What is heart disease?
Heart disease is a term that describes a group of medical conditions involving disease of the heart or blood vessels. The Mayo Clinic identifies the following conditions as heart disease:
- heart failure
- congenital heart defects
Other diseases of the heart include:
- heart infections
- coronary artery disease
- atrial fibrillation
- heart valve disease
- cardiomegaly, or enlarged heart
- cardiomyopathy, or disease of the heart muscle
What are the symptoms of different types of heart disease?
Chest pain, or angina, is a common symptom of heart disease. Angina will cause you to feel discomfort in your chest. Some people experience tightness or a squeezing sensation around their breastbone. The pain may radiate to the neck, down the arms and stomach, or into the upper back. If you’re very tired or have difficulty catching your breath after minor exertion, you may have symptoms of heart disease. These symptoms typically ease with rest.
Women often experience different symptoms than men. For example, women may have:
- back pain
- jaw pain
- cold sweats
- fainting episodes
Women may not recognize the symptoms of heart disease. This is because their symptoms also occur with other illnesses. Women also tend to have other risk factors, such as depression, stress, and smoking.
The symptoms of heart disease depend on the type of heart problem you have.
Atherosclerosis is a hardening and stiffening of blood vessels due to plaque deposits. The symptoms can include chest pain and shortness of breath. Additional symptoms include:
- unusual pain
- weakness in your arms and legs
These symptoms are due to a lack of blood supply to your extremities.
Arrhythmias, or irregular heart rhythms, have different symptoms. An arrhythmia may be a heartbeat that’s too fast, too slow, or irregular. It can feel like fluttering, a racing heartbeat, or an unusually slow pulse. An arrhythmia also may cause:
- chest pain
- fainting spells
Congenital heart defects
Congenital heart defects are heart problems that are present at birth. Doctors usually diagnose them at birth or in early childhood. Sometimes, people don’t receive a diagnosis until adulthood, depending on the severity of symptoms. These include:
- shortness of breath
- blue-tinged skin
- tiring easily
- swelling of the extremities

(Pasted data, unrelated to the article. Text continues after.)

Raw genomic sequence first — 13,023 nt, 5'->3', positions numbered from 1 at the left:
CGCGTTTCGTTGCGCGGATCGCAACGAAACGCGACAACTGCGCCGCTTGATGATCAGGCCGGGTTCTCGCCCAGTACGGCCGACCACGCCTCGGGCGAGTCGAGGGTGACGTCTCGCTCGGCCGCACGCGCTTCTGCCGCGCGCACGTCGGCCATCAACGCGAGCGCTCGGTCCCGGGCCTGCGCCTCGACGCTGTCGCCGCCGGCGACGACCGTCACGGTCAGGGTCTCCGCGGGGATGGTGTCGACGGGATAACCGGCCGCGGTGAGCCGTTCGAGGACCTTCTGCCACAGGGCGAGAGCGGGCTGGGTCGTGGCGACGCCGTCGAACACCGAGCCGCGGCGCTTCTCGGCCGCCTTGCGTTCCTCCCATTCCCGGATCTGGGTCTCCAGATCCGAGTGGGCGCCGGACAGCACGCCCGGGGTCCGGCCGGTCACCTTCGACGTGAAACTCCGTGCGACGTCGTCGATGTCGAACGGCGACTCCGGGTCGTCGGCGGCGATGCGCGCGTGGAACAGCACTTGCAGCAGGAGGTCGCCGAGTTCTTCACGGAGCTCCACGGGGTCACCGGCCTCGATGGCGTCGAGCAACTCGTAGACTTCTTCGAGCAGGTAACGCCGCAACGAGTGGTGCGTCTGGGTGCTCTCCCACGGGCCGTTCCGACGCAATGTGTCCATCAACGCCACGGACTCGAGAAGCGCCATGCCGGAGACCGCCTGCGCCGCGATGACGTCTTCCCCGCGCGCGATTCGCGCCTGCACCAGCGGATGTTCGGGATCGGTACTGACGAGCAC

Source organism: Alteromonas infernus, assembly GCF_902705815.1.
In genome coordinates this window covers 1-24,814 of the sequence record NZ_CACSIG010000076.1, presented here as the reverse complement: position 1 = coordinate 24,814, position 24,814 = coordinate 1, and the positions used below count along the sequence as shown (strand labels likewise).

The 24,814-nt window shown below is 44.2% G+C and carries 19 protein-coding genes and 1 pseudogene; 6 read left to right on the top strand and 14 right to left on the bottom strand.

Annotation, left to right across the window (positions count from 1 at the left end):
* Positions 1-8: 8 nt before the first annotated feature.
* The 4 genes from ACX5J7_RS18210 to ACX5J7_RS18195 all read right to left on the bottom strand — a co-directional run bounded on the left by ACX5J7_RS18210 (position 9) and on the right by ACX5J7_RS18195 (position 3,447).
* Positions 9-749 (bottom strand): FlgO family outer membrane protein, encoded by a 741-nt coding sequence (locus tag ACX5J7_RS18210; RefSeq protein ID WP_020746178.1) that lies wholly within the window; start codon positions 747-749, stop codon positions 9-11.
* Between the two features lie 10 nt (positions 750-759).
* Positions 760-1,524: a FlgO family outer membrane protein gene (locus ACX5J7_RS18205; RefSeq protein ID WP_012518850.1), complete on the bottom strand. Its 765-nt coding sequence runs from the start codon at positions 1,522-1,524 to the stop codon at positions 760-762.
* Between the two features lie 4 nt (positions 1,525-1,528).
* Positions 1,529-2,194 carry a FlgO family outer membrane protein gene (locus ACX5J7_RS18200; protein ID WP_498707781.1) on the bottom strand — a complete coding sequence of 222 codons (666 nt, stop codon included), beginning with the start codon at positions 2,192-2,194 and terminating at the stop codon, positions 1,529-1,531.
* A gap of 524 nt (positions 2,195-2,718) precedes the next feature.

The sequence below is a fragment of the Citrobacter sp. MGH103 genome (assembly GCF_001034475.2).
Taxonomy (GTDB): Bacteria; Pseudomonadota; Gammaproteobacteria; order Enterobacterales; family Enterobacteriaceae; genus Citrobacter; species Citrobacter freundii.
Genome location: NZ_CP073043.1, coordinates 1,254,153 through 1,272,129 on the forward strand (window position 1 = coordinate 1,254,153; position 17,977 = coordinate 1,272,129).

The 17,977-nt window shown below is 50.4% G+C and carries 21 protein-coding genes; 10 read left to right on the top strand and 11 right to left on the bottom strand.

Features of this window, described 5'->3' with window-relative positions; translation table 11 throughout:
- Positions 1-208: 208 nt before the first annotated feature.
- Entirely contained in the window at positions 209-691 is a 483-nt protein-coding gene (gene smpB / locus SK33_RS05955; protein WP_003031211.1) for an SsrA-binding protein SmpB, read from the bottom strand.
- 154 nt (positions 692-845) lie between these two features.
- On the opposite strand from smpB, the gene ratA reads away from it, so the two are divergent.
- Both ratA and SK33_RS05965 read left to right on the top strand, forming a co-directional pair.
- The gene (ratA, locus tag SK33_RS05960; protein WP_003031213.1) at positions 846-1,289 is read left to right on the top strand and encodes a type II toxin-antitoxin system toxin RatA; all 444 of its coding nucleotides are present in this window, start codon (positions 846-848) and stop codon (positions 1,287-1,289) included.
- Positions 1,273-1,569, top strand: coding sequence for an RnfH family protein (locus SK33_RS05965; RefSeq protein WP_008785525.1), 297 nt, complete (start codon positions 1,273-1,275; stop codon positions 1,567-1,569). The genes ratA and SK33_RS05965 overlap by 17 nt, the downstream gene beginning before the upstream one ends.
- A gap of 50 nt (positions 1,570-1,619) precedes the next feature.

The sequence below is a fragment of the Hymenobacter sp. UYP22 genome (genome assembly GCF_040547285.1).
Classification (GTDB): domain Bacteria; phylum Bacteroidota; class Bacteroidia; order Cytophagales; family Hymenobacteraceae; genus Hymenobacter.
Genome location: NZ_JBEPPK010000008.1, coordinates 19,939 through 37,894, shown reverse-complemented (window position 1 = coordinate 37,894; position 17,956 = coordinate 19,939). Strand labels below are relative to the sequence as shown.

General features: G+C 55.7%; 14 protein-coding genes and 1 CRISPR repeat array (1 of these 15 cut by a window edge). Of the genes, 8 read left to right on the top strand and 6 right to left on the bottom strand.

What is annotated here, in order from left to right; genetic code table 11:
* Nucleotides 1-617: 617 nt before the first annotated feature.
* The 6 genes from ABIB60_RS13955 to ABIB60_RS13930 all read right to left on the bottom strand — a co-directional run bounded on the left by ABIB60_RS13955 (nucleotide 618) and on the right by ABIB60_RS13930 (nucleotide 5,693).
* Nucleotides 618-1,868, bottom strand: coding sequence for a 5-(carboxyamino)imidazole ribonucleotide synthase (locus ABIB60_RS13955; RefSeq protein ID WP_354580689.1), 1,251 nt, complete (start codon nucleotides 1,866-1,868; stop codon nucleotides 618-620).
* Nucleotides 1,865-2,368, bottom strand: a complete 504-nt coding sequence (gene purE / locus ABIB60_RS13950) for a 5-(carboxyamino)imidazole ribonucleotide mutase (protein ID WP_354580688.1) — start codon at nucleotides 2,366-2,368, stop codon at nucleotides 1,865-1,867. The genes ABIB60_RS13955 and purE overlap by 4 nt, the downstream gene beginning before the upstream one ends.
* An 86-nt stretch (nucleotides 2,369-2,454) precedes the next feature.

In general, the more serious the congenital defect, the earlier it will show up.
Cardiomyopathy occurs when the heart muscle becomes overly thick or stiffens. It has several symptoms that may be difficult to immediately link to heart disease. These symptoms include:
- shortness of breath
- swollen lower legs, ankles, or feet
- a pounding or fluttering pulse
The three main types of heart infection are pericarditis, myocarditis, and endocarditis. They affect different parts of the heart and have slightly different symptoms. The symptoms of a heart infection are similar to those of cardiomyopathy, but may also include a fever, a skin rash, or a cough that won’t go away.
Risk factors for
Common risk factors for heart disease include:
- being overweight
- being inactive
- eating a high-fat diet
- having diabetes
- having high blood pressure
- having high cholesterol
- having a family history of heart disease
The Centers for Disease Control reports that about 47 percent of Americans have one of the most common risk factors for heart disease, which are high blood pressure, high cholesterol, and smoking.
You should also heed your doctor’s advice if they’ve warned you that you’re at risk for heart disease.
What you can do now
It can be difficult to interpret the symptoms on your own. Swollen lower extremities, fatigue, irregular heartbeat, and other symptoms can indicate any number of heart issues or other illnesses.
It’s wise to develop a relationship with a doctor who’s familiar with your family and personal history. A doctor who knows your habits and lifestyle will be better able to diagnose your illness. See your doctor before you experience the symptoms of heart disease. Get regular checkups, and listen to your doctor’s advice for living a healthier lifestyle.
In addition to seeing a doctor regularly, you should also make positive changes to your lifestyle. This includes the following:
- Stop smoking.
- Be physically active.
- Maintain a healthy weight.
- Manage your stress.